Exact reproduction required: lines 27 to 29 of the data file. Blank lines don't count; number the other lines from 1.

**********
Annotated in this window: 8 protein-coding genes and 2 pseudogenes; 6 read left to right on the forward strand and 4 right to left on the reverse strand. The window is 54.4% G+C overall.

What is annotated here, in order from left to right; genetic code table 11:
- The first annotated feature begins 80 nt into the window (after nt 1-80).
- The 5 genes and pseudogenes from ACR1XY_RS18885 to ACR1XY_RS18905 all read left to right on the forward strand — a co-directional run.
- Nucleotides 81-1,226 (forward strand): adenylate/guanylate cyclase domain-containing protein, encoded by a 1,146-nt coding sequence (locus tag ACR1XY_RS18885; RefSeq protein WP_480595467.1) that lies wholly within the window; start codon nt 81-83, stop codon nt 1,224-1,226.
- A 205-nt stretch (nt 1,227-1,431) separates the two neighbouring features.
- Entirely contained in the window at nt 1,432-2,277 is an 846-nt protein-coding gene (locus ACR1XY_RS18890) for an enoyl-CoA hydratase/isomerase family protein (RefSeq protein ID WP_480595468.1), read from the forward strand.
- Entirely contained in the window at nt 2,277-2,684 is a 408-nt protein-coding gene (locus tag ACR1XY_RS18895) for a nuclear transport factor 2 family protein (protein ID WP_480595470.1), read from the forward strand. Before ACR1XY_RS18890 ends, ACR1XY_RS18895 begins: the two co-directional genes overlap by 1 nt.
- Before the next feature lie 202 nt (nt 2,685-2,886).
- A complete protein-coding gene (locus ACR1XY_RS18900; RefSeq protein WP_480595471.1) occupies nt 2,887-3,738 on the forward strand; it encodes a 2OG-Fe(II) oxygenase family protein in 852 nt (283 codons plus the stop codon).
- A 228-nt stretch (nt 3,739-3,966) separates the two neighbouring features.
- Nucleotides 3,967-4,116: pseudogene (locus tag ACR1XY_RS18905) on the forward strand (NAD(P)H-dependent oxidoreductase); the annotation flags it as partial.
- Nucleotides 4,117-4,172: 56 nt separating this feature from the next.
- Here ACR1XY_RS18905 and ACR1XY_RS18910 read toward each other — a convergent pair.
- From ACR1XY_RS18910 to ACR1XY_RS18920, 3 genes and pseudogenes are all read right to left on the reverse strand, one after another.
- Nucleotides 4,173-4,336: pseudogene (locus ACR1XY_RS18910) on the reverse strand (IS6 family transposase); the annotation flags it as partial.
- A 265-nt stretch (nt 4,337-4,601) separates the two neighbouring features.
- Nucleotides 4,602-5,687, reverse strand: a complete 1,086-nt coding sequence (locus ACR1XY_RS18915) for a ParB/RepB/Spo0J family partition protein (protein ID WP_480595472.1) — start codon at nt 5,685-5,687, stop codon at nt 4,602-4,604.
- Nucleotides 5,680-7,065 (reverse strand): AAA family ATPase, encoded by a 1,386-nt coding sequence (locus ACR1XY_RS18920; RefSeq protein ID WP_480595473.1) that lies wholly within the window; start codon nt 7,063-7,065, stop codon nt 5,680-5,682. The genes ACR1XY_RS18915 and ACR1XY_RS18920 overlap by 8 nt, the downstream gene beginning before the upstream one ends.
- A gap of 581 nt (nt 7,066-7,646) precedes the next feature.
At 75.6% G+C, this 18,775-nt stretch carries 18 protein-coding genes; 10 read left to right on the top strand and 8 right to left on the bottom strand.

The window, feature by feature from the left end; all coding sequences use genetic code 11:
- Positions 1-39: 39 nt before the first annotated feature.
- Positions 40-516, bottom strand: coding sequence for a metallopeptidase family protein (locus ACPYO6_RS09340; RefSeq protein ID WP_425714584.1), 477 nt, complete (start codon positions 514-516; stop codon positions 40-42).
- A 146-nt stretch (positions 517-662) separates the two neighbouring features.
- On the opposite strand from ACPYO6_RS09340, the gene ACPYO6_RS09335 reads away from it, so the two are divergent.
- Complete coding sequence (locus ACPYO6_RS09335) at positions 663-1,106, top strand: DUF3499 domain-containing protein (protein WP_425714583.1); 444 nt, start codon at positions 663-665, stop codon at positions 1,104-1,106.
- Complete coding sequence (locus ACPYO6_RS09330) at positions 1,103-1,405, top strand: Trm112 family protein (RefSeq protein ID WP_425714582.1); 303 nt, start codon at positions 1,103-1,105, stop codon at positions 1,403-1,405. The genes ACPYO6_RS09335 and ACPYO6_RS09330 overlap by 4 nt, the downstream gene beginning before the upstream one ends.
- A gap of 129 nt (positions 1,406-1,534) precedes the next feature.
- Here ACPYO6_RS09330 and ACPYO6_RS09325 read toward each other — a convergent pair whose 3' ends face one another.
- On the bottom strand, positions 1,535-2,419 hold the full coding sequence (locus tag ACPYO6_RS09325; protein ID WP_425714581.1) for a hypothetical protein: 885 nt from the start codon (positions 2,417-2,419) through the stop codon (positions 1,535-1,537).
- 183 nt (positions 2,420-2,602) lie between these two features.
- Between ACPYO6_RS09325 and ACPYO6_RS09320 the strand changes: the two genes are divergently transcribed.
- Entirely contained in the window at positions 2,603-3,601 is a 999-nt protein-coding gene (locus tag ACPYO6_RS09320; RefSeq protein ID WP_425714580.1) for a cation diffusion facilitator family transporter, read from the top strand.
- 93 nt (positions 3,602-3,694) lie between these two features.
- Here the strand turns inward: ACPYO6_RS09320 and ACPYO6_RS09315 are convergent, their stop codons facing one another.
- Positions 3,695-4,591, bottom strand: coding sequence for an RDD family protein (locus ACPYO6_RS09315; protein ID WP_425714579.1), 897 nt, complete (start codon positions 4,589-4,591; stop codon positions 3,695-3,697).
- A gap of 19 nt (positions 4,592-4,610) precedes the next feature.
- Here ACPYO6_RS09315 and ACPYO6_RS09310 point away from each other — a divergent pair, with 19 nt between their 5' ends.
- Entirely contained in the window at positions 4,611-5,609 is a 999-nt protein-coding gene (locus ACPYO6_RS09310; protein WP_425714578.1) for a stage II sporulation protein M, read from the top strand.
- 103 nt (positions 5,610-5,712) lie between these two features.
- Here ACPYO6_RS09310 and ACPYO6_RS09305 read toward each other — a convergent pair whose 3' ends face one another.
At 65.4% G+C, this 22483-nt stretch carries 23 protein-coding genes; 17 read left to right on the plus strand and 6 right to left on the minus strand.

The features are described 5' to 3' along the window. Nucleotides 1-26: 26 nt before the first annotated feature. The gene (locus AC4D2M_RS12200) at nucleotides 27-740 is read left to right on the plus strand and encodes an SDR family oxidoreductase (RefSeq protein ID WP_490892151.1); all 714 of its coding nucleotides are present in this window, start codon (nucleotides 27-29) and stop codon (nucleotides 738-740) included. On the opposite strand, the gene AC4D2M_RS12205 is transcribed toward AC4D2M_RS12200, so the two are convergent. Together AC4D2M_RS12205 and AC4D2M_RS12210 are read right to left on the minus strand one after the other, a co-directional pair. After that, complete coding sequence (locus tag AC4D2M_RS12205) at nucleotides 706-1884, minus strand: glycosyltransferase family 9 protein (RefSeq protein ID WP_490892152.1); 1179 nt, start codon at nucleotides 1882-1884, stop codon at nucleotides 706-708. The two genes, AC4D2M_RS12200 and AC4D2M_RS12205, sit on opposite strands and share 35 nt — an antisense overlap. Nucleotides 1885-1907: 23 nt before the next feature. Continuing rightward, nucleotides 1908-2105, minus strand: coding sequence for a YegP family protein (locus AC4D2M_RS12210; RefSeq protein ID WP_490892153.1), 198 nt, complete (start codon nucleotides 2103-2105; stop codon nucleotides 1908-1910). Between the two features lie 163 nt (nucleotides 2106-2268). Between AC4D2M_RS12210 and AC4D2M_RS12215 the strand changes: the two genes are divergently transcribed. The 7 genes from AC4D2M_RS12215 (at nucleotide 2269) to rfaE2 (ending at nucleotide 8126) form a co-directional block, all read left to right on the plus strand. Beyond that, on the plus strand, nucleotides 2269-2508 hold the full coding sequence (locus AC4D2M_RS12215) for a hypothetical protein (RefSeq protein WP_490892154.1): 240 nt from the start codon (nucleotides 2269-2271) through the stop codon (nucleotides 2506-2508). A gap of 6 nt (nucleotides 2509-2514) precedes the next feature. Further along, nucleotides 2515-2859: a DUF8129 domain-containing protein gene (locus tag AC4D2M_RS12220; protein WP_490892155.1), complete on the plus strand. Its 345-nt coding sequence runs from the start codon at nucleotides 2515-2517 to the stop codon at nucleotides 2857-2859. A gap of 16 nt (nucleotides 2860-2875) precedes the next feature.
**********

- Complete coding sequence (locus ACPYO6_RS09335) at positions 663-1,106, top strand: DUF3499 domain-containing protein (protein WP_425714583.1); 444 nt, start codon at positions 663-665, stop codon at positions 1,104-1,106.
- Complete coding sequence (locus ACPYO6_RS09330) at positions 1,103-1,405, top strand: Trm112 family protein (RefSeq protein ID WP_425714582.1); 303 nt, start codon at positions 1,103-1,105, stop codon at positions 1,403-1,405. The genes ACPYO6_RS09335 and ACPYO6_RS09330 overlap by 4 nt, the downstream gene beginning before the upstream one ends.
- A gap of 129 nt (positions 1,406-1,534) precedes the next feature.